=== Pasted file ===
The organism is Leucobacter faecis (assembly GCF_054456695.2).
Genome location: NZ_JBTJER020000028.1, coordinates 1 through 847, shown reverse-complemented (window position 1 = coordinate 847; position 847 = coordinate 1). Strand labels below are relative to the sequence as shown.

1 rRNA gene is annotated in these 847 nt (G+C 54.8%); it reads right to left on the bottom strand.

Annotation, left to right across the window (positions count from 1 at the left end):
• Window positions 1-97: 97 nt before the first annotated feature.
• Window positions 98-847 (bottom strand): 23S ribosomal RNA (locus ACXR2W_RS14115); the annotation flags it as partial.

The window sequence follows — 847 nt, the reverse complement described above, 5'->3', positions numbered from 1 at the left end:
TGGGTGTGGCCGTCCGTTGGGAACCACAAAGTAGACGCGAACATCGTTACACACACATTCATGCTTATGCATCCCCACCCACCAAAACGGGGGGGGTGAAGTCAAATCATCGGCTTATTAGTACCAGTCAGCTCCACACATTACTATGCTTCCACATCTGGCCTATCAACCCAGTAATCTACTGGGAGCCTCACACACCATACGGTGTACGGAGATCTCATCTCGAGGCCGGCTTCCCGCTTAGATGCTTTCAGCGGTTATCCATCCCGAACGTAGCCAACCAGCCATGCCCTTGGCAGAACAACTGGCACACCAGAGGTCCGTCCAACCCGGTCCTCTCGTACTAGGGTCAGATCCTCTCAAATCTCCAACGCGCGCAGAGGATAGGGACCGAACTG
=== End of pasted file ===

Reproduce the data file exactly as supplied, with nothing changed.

The organism is Leucobacter faecis (assembly GCF_054456695.2).
Genome location: NZ_JBTJER020000028.1, coordinates 1 through 847, shown reverse-complemented (window position 1 = coordinate 847; position 847 = coordinate 1). Strand labels below are relative to the sequence as shown.

1 rRNA gene is annotated in these 847 nt (G+C 54.8%); it reads right to left on the bottom strand.

Annotation, left to right across the window (positions count from 1 at the left end):
• Window positions 1-97: 97 nt before the first annotated feature.
• Window positions 98-847 (bottom strand): 23S ribosomal RNA (locus ACXR2W_RS14115); the annotation flags it as partial.

The window sequence follows — 847 nt, the reverse complement described above, 5'->3', positions numbered from 1 at the left end:
TGGGTGTGGCCGTCCGTTGGGAACCACAAAGTAGACGCGAACATCGTTACACACACATTCATGCTTATGCATCCCCACCCACCAAAACGGGGGGGGTGAAGTCAAATCATCGGCTTATTAGTACCAGTCAGCTCCACACATTACTATGCTTCCACATCTGGCCTATCAACCCAGTAATCTACTGGGAGCCTCACACACCATACGGTGTACGGAGATCTCATCTCGAGGCCGGCTTCCCGCTTAGATGCTTTCAGCGGTTATCCATCCCGAACGTAGCCAACCAGCCATGCCCTTGGCAGAACAACTGGCACACCAGAGGTCCGTCCAACCCGGTCCTCTCGTACTAGGGTCAGATCCTCTCAAATCTCCAACGCGCGCAGAGGATAGGGACCGAACTG